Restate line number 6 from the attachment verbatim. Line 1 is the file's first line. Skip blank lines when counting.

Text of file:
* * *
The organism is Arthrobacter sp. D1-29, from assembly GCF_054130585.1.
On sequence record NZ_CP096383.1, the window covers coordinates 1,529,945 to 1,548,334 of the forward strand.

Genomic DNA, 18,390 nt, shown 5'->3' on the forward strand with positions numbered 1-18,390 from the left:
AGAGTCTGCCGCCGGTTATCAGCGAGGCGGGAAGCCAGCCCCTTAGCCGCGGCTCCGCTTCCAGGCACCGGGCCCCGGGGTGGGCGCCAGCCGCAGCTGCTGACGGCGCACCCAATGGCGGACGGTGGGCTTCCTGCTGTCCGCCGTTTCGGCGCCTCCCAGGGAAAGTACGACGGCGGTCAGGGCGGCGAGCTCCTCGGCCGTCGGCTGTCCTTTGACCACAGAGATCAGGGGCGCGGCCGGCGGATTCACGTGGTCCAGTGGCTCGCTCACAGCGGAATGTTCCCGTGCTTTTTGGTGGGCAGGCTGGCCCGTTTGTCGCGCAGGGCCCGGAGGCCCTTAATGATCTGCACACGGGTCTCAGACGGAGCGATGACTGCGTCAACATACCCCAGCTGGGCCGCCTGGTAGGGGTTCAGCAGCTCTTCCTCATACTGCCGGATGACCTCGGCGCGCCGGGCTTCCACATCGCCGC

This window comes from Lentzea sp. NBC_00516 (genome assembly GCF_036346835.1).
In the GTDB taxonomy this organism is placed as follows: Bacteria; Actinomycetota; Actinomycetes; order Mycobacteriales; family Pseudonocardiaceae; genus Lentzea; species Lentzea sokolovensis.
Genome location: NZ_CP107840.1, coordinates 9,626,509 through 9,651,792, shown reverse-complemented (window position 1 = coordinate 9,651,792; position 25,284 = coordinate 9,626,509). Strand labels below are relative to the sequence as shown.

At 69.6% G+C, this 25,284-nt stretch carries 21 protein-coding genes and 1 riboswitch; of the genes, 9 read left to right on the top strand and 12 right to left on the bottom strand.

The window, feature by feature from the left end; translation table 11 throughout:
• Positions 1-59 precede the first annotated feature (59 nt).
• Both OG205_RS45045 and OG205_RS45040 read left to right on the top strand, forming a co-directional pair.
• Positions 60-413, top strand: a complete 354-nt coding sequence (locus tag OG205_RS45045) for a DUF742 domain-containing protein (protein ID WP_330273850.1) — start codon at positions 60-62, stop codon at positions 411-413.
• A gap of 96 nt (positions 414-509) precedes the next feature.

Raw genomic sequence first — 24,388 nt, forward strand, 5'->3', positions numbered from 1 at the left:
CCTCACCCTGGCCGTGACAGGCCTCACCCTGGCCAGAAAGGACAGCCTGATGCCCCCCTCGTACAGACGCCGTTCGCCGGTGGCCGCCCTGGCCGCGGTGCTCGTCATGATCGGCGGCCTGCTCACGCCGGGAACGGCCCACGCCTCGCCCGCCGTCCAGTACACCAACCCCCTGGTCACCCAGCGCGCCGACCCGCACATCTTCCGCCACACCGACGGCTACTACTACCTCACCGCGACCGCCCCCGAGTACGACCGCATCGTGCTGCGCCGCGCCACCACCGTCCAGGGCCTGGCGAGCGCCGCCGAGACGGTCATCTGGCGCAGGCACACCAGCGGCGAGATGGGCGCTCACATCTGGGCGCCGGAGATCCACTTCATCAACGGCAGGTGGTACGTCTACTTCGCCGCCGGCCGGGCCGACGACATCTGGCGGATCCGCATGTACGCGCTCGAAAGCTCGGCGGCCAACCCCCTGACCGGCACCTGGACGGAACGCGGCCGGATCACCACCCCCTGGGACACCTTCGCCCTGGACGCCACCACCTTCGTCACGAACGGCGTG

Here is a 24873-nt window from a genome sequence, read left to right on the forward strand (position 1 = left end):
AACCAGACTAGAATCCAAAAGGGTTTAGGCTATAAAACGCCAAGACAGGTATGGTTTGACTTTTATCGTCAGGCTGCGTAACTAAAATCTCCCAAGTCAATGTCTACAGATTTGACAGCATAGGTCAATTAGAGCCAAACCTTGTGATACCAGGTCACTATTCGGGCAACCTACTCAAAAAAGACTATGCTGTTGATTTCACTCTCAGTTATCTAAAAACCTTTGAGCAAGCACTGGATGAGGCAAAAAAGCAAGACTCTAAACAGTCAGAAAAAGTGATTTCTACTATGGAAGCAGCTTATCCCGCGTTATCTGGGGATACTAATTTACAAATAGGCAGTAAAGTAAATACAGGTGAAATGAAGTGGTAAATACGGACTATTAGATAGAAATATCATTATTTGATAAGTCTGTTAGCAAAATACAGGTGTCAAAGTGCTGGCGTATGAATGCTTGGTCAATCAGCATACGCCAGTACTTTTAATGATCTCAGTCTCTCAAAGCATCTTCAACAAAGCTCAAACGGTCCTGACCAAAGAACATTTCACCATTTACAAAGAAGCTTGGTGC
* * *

In the GTDB taxonomy this organism is placed as follows: Bacteria; Actinomycetota; Actinomycetes; order Mycobacteriales; family Pseudonocardiaceae; genus Lentzea; species Lentzea sokolovensis.